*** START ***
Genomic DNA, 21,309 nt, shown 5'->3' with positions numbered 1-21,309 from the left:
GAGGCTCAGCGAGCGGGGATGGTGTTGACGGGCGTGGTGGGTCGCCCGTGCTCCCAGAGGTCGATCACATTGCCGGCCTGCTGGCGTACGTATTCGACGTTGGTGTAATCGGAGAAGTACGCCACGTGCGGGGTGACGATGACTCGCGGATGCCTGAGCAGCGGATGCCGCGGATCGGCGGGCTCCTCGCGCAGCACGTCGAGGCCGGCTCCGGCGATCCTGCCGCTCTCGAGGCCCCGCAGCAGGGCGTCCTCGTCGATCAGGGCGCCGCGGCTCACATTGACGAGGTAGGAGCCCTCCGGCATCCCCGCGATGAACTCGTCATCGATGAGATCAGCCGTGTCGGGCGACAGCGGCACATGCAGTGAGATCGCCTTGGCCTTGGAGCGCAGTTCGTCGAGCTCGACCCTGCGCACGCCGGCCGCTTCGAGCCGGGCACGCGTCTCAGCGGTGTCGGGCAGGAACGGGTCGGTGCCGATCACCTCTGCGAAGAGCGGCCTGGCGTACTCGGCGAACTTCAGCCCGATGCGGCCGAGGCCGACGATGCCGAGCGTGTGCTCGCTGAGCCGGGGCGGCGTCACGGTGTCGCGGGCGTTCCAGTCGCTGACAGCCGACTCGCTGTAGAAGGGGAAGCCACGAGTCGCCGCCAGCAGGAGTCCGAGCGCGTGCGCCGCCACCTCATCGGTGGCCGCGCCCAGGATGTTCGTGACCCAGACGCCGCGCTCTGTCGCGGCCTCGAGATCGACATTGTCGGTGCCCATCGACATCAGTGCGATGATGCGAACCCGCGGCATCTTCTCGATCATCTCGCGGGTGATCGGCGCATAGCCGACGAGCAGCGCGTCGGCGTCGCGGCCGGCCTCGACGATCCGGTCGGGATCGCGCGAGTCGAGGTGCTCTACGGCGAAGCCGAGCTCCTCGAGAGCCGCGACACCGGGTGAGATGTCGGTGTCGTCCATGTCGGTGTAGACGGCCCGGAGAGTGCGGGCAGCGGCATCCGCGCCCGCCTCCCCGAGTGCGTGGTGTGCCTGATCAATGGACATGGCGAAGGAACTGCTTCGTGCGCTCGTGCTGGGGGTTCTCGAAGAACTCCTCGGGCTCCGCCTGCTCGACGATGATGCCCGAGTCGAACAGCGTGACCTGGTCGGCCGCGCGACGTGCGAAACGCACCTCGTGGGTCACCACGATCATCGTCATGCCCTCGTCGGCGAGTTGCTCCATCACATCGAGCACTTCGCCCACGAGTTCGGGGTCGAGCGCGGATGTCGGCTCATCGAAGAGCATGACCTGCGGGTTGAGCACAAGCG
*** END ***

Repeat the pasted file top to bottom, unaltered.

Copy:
Genomic DNA, 21,309 nt, shown 5'->3' with positions numbered 1-21,309 from the left:
GAGGCTCAGCGAGCGGGGATGGTGTTGACGGGCGTGGTGGGTCGCCCGTGCTCCCAGAGGTCGATCACATTGCCGGCCTGCTGGCGTACGTATTCGACGTTGGTGTAATCGGAGAAGTACGCCACGTGCGGGGTGACGATGACTCGCGGATGCCTGAGCAGCGGATGCCGCGGATCGGCGGGCTCCTCGCGCAGCACGTCGAGGCCGGCTCCGGCGATCCTGCCGCTCTCGAGGCCCCGCAGCAGGGCGTCCTCGTCGATCAGGGCGCCGCGGCTCACATTGACGAGGTAGGAGCCCTCCGGCATCCCCGCGATGAACTCGTCATCGATGAGATCAGCCGTGTCGGGCGACAGCGGCACATGCAGTGAGATCGCCTTGGCCTTGGAGCGCAGTTCGTCGAGCTCGACCCTGCGCACGCCGGCCGCTTCGAGCCGGGCACGCGTCTCAGCGGTGTCGGGCAGGAACGGGTCGGTGCCGATCACCTCTGCGAAGAGCGGCCTGGCGTACTCGGCGAACTTCAGCCCGATGCGGCCGAGGCCGACGATGCCGAGCGTGTGCTCGCTGAGCCGGGGCGGCGTCACGGTGTCGCGGGCGTTCCAGTCGCTGACAGCCGACTCGCTGTAGAAGGGGAAGCCACGAGTCGCCGCCAGCAGGAGTCCGAGCGCGTGCGCCGCCACCTCATCGGTGGCCGCGCCCAGGATGTTCGTGACCCAGACGCCGCGCTCTGTCGCGGCCTCGAGATCGACATTGTCGGTGCCCATCGACATCAGTGCGATGATGCGAACCCGCGGCATCTTCTCGATCATCTCGCGGGTGATCGGCGCATAGCCGACGAGCAGCGCGTCGGCGTCGCGGCCGGCCTCGACGATCCGGTCGGGATCGCGCGAGTCGAGGTGCTCTACGGCGAAGCCGAGCTCCTCGAGAGCCGCGACACCGGGTGAGATGTCGGTGTCGTCCATGTCGGTGTAGACGGCCCGGAGAGTGCGGGCAGCGGCATCCGCGCCCGCCTCCCCGAGTGCGTGGTGTGCCTGATCAATGGACATGGCGAAGGAACTGCTTCGTGCGCTCGTGCTGGGGGTTCTCGAAGAACTCCTCGGGCTCCGCCTGCTCGACGATGATGCCCGAGTCGAACAGCGTGACCTGGTCGGCCGCGCGACGTGCGAAACGCACCTCGTGGGTCACCACGATCATCGTCATGCCCTCGTCGGCGAGTTGCTCCATCACATCGAGCACTTCGCCCACGAGTTCGGGGTCGAGCGCGGATGTCGGCTCATCGAAGAGCATGACCTGCGGGTTGAGCACAAGCG